Sunday, December 12, 2010

Post #100: The Coolest Thing I Have Ever Seen

I wasn't sure what to do with my hundredth post; I mean had I made this a daily habit like I wanted to, it would have come and gone long ago and I would have thought little about it. But, since my life ended up being a little too busy to find content to post everyday, I feel entering the triple-digits is quite a milestone. With that in mind, I would like to talk about The Coolest Thing I Have Ever Seen. This is no exaggeration, no sarcasm, not even a speck of non-genuine awe in my feelings about this subject. Nothing has ever wowed me and made me more excited in my life, and I doubt anything cooler will ever come up.
As for what this subject is...brace for potentially anti-climactic info...3D Printers.
Let me explain:  I know 3D printers have been around for a while now and I've known about them for almost as long.  However, they're still not that widely known and the entire concept still excites me so much.
For those who don't know what they are, assuming you haven't guessed by their title, 3D Printers are machines that print 3D models.  So, for example, I could model something in a 3D modeling/animation program (like Maya), import the model into whatever software the 3D Printer uses, and then print out a physical copy of that model.  Having looked at a few different 3D printers, it looks like most of them use something akin to powdered-plastic substance (if that's not exactly what it really is) that gets compressed layer-by-layer to achieve the shape of the model being printed.
As both an animation student and a toy collector, it shouldn't come as a surprise that this is such a cool concept to me.  Shortly after first discovering that these machines existed, I discovered more...coolness.  There are 3D Printers that not only print the models but also colour them.  In fact, the coolest thing I've seen so far was this video I found on youtube yesterday, depicting a printer in use by a UK-based company.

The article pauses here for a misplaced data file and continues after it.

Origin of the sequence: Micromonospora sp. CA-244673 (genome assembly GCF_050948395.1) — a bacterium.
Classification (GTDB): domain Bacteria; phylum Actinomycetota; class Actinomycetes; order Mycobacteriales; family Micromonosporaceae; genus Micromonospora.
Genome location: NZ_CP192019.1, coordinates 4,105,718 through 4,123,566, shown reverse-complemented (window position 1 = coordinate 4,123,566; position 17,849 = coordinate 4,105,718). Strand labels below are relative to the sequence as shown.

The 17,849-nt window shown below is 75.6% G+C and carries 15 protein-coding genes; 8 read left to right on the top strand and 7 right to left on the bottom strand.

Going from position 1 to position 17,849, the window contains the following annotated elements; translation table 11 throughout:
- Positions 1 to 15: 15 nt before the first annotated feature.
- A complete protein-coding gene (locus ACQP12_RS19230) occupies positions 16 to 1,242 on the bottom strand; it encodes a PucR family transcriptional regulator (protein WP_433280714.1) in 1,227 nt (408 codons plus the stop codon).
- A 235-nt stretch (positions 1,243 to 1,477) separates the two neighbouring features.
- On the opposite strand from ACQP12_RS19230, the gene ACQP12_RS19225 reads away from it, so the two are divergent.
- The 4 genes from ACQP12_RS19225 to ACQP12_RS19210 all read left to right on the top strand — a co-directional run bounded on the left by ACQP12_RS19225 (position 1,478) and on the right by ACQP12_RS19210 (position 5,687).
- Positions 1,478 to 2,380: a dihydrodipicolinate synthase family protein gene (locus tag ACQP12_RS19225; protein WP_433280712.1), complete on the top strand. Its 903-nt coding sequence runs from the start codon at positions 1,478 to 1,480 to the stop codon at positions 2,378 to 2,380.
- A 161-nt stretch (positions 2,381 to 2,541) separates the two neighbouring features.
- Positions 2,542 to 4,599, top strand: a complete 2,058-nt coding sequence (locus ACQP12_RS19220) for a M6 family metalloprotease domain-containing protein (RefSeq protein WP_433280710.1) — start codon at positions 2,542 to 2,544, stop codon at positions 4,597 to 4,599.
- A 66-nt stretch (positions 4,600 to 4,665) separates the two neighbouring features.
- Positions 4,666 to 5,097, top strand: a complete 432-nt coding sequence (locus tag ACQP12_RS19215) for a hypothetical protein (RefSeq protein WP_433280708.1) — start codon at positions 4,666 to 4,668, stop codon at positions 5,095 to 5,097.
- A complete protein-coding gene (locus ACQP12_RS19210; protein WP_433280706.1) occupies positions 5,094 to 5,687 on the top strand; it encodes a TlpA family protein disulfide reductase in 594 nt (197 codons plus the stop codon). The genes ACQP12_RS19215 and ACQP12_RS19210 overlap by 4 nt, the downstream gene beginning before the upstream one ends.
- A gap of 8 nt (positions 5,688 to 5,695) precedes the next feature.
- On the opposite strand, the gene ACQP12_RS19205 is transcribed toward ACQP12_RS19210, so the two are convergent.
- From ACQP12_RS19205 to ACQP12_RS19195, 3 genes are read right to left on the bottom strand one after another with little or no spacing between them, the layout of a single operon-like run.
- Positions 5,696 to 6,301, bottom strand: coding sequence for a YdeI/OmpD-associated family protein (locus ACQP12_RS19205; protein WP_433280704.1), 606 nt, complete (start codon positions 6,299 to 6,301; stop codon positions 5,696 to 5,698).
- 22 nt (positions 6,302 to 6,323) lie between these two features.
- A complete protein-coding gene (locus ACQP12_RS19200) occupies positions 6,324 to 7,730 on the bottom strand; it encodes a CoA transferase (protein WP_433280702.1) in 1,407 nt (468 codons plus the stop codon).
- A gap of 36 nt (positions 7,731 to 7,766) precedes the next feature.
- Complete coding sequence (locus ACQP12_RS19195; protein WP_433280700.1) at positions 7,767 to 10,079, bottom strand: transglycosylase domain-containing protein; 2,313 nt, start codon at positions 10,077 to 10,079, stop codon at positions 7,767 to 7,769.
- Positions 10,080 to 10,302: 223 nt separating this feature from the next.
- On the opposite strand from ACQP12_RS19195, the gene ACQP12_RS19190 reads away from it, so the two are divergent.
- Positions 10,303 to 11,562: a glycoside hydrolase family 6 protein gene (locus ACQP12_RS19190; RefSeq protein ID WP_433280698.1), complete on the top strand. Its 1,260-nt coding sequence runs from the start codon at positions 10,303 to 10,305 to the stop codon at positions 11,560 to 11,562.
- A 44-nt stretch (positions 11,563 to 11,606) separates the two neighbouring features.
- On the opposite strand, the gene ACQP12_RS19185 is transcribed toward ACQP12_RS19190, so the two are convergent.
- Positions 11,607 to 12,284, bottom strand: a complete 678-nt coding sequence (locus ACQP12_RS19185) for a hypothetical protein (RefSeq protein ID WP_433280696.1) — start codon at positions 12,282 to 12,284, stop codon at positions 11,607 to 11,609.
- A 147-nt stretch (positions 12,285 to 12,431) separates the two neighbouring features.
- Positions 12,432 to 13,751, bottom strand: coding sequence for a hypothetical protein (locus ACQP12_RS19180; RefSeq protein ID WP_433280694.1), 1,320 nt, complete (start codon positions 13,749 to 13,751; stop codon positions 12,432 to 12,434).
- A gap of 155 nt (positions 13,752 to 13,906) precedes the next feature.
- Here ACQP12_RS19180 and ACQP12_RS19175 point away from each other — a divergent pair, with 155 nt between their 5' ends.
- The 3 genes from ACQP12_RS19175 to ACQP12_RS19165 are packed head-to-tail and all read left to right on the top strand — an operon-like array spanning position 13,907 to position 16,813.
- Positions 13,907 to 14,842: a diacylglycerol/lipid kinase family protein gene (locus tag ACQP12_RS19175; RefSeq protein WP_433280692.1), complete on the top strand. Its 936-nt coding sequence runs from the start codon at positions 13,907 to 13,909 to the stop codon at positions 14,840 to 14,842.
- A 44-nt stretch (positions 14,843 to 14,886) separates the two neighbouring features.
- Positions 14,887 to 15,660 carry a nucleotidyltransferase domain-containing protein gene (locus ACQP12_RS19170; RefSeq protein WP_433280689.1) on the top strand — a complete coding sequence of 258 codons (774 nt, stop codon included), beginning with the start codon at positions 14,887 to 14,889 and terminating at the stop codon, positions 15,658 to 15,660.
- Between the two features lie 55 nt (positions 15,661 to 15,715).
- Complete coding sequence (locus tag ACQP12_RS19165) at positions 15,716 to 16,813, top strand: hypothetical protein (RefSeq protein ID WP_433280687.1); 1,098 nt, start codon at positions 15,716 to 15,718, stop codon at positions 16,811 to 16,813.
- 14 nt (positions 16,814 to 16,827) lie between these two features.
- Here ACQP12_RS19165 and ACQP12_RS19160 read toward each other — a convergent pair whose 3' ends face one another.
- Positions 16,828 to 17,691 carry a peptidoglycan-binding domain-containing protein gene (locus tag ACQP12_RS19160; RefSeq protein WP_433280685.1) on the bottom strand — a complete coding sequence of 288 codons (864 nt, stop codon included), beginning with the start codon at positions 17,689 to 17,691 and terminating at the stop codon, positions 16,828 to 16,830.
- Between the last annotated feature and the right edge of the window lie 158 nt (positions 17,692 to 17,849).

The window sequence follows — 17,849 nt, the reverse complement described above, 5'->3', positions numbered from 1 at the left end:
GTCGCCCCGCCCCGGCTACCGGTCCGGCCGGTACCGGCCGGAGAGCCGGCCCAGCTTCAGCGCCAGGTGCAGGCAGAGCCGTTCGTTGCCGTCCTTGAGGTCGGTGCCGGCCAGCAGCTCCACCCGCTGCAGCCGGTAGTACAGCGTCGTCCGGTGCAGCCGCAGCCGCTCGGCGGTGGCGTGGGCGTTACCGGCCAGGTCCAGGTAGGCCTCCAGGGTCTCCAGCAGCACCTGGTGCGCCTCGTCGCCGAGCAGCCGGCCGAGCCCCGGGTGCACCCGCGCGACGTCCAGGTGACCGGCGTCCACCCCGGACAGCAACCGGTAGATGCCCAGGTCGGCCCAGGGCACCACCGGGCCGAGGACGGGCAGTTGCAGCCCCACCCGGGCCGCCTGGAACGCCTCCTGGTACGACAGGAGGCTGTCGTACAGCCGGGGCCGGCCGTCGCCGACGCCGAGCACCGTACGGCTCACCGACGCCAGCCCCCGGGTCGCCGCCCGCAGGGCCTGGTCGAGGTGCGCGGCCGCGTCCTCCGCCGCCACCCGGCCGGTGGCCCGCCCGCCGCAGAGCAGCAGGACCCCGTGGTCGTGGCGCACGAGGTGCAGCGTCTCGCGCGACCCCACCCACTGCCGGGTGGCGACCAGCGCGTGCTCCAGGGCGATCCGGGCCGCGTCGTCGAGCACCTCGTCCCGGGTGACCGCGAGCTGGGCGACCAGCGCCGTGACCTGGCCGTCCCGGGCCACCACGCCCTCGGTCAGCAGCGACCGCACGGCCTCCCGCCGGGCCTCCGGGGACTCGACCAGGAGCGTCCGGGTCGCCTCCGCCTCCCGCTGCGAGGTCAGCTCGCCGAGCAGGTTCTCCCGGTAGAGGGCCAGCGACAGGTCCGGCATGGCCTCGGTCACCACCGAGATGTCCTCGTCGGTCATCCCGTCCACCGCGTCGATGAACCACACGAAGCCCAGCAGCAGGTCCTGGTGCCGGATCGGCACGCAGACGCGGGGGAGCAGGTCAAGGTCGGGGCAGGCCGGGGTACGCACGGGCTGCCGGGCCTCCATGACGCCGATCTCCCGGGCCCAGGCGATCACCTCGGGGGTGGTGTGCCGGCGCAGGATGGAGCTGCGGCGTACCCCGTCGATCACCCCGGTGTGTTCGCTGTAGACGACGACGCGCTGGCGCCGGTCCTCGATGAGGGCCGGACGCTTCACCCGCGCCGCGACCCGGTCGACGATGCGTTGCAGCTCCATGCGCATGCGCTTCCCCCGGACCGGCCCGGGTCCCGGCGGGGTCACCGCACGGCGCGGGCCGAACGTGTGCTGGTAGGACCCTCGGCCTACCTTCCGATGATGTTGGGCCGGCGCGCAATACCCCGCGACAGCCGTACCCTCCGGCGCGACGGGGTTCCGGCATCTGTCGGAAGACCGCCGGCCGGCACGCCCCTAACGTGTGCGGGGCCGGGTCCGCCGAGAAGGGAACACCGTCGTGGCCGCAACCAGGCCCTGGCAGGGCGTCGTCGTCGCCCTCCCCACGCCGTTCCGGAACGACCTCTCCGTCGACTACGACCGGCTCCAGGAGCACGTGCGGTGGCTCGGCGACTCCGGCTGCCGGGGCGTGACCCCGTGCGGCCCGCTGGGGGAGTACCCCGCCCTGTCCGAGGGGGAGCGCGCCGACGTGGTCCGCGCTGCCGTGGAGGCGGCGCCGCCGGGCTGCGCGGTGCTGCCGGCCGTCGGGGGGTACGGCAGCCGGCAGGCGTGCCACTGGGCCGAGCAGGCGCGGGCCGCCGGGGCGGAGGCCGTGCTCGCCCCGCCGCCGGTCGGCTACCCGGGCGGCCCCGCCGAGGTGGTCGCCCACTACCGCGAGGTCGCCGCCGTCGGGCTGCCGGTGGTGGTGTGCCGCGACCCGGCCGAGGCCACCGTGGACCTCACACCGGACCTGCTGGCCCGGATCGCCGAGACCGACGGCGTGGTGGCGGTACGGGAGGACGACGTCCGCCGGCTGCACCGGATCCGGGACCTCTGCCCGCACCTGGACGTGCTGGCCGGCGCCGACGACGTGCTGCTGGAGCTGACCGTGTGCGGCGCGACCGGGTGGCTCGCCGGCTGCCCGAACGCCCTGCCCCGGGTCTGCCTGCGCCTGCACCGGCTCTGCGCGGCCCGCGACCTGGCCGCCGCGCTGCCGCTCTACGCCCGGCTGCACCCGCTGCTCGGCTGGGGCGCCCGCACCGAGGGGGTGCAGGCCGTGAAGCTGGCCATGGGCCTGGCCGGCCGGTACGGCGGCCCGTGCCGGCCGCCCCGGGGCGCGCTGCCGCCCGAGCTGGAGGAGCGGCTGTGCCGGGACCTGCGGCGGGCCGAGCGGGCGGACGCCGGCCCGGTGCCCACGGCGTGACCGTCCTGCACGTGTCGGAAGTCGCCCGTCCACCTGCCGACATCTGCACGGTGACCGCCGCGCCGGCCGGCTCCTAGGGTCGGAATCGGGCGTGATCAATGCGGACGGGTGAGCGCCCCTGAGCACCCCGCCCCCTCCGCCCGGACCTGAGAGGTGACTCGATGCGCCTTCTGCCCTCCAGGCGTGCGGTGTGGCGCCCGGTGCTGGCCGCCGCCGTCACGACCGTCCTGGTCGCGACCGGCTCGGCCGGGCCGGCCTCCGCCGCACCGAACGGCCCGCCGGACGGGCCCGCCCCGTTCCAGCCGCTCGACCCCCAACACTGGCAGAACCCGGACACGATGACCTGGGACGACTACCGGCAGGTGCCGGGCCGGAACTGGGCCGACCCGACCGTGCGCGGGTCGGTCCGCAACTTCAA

Of course, these machines are incredibly expensive; averaging around $20,000; and it will likely still be a long time before they become common household items.  I have found some great alternatives however.  First off, there are online companies such as Shapeways which are built around having customers submit designs and order prints of them.  Not only can you order prints of your designs from them, but you can also make your designs publicly available and sell prints through these companies.
The second alternative I discovered yesterday is the company MakerBot.  Through their website, you can order (relatively) very low-priced kits to build your own 3D printer. Having no personal experience with these kits, I can't make my own comments on whether they're worth it.  From what I've seen, it's definitely something that you would want to be very hardware-savvy to manage, which I unfortunately am not.
In any case, all of this is beyond cool and even if you have no design skills or plans to make use of 3D printers, they're still absolutely amazing devices.

In conclusion, I strongly urge you to check out the following websites:

1 comment:

  1. Thanks Erik,
    We are seeing thousands of cool objects being 3D printed with Shapeways every month...